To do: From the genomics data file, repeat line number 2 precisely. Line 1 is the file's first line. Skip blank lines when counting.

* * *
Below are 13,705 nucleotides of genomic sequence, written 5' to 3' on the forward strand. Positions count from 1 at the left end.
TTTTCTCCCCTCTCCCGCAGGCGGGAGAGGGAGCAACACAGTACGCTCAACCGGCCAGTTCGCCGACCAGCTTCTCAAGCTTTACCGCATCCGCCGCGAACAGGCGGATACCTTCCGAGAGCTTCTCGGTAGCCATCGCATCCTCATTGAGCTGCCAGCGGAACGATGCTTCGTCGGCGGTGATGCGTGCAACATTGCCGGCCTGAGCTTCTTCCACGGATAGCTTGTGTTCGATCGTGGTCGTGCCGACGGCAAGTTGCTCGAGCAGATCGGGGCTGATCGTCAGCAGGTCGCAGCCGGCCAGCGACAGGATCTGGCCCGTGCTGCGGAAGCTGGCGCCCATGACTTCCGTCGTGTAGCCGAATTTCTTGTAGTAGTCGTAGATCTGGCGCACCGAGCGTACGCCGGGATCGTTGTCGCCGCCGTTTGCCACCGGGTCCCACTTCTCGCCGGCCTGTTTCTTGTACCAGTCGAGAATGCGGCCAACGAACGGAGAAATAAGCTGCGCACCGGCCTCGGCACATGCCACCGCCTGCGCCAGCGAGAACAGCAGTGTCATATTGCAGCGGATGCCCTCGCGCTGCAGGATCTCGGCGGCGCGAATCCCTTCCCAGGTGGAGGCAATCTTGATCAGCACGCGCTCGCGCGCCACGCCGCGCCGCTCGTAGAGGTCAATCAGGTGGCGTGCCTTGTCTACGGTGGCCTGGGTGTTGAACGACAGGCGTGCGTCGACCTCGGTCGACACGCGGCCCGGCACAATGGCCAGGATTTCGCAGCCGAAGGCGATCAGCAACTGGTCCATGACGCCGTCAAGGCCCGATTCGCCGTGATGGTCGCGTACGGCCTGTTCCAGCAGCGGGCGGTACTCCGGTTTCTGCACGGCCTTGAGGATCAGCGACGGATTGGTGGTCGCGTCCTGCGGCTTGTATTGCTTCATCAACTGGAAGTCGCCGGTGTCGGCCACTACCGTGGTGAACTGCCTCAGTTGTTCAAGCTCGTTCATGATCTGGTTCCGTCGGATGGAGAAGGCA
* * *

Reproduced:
TTTTCTCCCCTCTCCCGCAGGCGGGAGAGGGAGCAACACAGTACGCTCAACCGGCCAGTTCGCCGACCAGCTTCTCAAGCTTTACCGCATCCGCCGCGAACAGGCGGATACCTTCCGAGAGCTTCTCGGTAGCCATCGCATCCTCATTGAGCTGCCAGCGGAACGATGCTTCGTCGGCGGTGATGCGTGCAACATTGCCGGCCTGAGCTTCTTCCACGGATAGCTTGTGTTCGATCGTGGTCGTGCCGACGGCAAGTTGCTCGAGCAGATCGGGGCTGATCGTCAGCAGGTCGCAGCCGGCCAGCGACAGGATCTGGCCCGTGCTGCGGAAGCTGGCGCCCATGACTTCCGTCGTGTAGCCGAATTTCTTGTAGTAGTCGTAGATCTGGCGCACCGAGCGTACGCCGGGATCGTTGTCGCCGCCGTTTGCCACCGGGTCCCACTTCTCGCCGGCCTGTTTCTTGTACCAGTCGAGAATGCGGCCAACGAACGGAGAAATAAGCTGCGCACCGGCCTCGGCACATGCCACCGCCTGCGCCAGCGAGAACAGCAGTGTCATATTGCAGCGGATGCCCTCGCGCTGCAGGATCTCGGCGGCGCGAATCCCTTCCCAGGTGGAGGCAATCTTGATCAGCACGCGCTCGCGCGCCACGCCGCGCCGCTCGTAGAGGTCAATCAGGTGGCGTGCCTTGTCTACGGTGGCCTGGGTGTTGAACGACAGGCGTGCGTCGACCTCGGTCGACACGCGGCCCGGCACAATGGCCAGGATTTCGCAGCCGAAGGCGATCAGCAACTGGTCCATGACGCCGTCAAGGCCCGATTCGCCGTGATGGTCGCGTACGGCCTGTTCCAGCAGCGGGCGGTACTCCGGTTTCTGCACGGCCTTGAGGATCAGCGACGGATTGGTGGTCGCGTCCTGCGGCTTGTATTGCTTCATCAACTGGAAGTCGCCGGTGTCGGCCACTACCGTGGTGAACTGCCTCAGTTGTTCAAGCTCGTTCATGATCTGGTTCCGTCGGATGGAGAAGGCA